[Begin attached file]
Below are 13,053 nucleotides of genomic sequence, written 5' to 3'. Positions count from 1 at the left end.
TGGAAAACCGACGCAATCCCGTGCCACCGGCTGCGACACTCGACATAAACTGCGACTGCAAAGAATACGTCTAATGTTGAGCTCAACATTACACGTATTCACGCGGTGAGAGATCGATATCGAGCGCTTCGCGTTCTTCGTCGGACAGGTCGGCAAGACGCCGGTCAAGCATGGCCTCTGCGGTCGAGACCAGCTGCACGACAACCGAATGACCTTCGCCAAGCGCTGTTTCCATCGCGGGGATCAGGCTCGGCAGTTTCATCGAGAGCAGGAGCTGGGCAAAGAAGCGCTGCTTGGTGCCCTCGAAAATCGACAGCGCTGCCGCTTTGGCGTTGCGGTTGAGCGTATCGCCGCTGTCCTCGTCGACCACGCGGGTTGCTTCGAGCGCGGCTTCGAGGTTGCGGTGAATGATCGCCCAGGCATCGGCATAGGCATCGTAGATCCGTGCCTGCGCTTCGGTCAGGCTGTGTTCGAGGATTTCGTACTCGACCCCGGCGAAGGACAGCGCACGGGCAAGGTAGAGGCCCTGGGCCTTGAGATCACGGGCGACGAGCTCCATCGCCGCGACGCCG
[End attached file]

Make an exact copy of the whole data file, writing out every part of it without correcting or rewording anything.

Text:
Below are 13,053 nucleotides of genomic sequence, written 5' to 3'. Positions count from 1 at the left end.
TGGAAAACCGACGCAATCCCGTGCCACCGGCTGCGACACTCGACATAAACTGCGACTGCAAAGAATACGTCTAATGTTGAGCTCAACATTACACGTATTCACGCGGTGAGAGATCGATATCGAGCGCTTCGCGTTCTTCGTCGGACAGGTCGGCAAGACGCCGGTCAAGCATGGCCTCTGCGGTCGAGACCAGCTGCACGACAACCGAATGACCTTCGCCAAGCGCTGTTTCCATCGCGGGGATCAGGCTCGGCAGTTTCATCGAGAGCAGGAGCTGGGCAAAGAAGCGCTGCTTGGTGCCCTCGAAAATCGACAGCGCTGCCGCTTTGGCGTTGCGGTTGAGCGTATCGCCGCTGTCCTCGTCGACCACGCGGGTTGCTTCGAGCGCGGCTTCGAGGTTGCGGTGAATGATCGCCCAGGCATCGGCATAGGCATCGTAGATCCGTGCCTGCGCTTCGGTCAGGCTGTGTTCGAGGATTTCGTACTCGACCCCGGCGAAGGACAGCGCACGGGCAAGGTAGAGGCCCTGGGCCTTGAGATCACGGGCGACGAGCTCCATCGCCGCGACGCCG